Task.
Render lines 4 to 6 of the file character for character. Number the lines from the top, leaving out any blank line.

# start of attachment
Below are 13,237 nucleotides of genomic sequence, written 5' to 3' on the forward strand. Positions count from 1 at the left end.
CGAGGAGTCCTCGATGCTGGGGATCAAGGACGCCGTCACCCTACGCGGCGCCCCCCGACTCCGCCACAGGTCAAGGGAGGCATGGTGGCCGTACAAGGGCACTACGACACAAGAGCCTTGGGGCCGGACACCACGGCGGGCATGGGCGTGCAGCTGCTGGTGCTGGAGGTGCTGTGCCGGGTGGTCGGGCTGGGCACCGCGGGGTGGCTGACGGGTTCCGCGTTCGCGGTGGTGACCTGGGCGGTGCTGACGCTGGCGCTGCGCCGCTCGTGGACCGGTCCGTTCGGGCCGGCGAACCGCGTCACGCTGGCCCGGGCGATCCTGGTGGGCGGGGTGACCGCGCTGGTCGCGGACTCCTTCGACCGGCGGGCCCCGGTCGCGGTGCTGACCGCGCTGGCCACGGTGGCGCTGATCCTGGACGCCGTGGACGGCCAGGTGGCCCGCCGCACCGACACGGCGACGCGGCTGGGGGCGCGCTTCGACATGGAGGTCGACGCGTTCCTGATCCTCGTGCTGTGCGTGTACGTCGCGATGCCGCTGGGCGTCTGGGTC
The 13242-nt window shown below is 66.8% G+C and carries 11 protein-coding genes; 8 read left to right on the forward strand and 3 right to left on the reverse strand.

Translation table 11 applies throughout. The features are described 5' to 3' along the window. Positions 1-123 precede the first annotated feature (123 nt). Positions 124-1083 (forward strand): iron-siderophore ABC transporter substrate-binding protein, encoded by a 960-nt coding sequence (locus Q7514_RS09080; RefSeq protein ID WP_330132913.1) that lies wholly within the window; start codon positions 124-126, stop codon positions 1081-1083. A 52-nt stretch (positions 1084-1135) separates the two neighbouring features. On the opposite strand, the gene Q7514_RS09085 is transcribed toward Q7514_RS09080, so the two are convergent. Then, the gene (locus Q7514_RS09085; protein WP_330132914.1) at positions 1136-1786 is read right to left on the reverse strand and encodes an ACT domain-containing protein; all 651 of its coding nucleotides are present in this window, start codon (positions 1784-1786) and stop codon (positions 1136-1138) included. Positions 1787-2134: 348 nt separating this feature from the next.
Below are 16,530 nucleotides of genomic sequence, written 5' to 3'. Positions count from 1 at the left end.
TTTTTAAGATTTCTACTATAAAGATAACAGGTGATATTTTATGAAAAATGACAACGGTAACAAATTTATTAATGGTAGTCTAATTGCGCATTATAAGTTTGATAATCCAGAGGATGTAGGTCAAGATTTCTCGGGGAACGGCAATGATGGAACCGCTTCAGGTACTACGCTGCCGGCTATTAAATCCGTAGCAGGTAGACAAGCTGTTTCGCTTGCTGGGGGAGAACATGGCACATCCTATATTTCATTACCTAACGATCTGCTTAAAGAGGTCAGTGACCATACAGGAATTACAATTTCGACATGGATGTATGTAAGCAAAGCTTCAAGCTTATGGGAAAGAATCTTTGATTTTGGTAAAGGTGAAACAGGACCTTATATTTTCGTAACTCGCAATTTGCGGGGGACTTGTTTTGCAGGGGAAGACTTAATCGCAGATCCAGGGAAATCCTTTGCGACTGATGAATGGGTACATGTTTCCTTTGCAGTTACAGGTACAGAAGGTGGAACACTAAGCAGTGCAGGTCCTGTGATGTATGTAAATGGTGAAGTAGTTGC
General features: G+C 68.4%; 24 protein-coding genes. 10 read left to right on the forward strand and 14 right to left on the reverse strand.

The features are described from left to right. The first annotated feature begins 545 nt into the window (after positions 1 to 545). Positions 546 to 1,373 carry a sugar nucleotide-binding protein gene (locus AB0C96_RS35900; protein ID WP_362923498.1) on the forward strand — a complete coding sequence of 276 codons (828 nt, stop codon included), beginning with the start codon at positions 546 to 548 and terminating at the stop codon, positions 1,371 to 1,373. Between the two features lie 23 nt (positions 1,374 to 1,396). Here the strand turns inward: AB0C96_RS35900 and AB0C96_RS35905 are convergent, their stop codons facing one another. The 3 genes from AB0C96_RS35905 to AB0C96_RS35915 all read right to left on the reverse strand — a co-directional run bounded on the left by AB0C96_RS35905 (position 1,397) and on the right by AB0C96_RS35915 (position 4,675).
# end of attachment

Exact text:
Translation table 11 applies throughout. The features are described 5' to 3' along the window. Positions 1-123 precede the first annotated feature (123 nt). Positions 124-1083 (forward strand): iron-siderophore ABC transporter substrate-binding protein, encoded by a 960-nt coding sequence (locus Q7514_RS09080; RefSeq protein ID WP_330132913.1) that lies wholly within the window; start codon positions 124-126, stop codon positions 1081-1083. A 52-nt stretch (positions 1084-1135) separates the two neighbouring features. On the opposite strand, the gene Q7514_RS09085 is transcribed toward Q7514_RS09080, so the two are convergent. Then, the gene (locus Q7514_RS09085; protein WP_330132914.1) at positions 1136-1786 is read right to left on the reverse strand and encodes an ACT domain-containing protein; all 651 of its coding nucleotides are present in this window, start codon (positions 1784-1786) and stop codon (positions 1136-1138) included. Positions 1787-2134: 348 nt separating this feature from the next.
Below are 16,530 nucleotides of genomic sequence, written 5' to 3'. Positions count from 1 at the left end.
TTTTTAAGATTTCTACTATAAAGATAACAGGTGATATTTTATGAAAAATGACAACGGTAACAAATTTATTAATGGTAGTCTAATTGCGCATTATAAGTTTGATAATCCAGAGGATGTAGGTCAAGATTTCTCGGGGAACGGCAATGATGGAACCGCTTCAGGTACTACGCTGCCGGCTATTAAATCCGTAGCAGGTAGACAAGCTGTTTCGCTTGCTGGGGGAGAACATGGCACATCCTATATTTCATTACCTAACGATCTGCTTAAAGAGGTCAGTGACCATACAGGAATTACAATTTCGACATGGATGTATGTAAGCAAAGCTTCAAGCTTATGGGAAAGAATCTTTGATTTTGGTAAAGGTGAAACAGGACCTTATATTTTCGTAACTCGCAATTTGCGGGGGACTTGTTTTGCAGGGGAAGACTTAATCGCAGATCCAGGGAAATCCTTTGCGACTGATGAATGGGTACATGTTTCCTTTGCAGTTACAGGTACAGAAGGTGGAACACTAAGCAGTGCAGGTCCTGTGATGTATGTAAATGGTGAAGTAGTTGC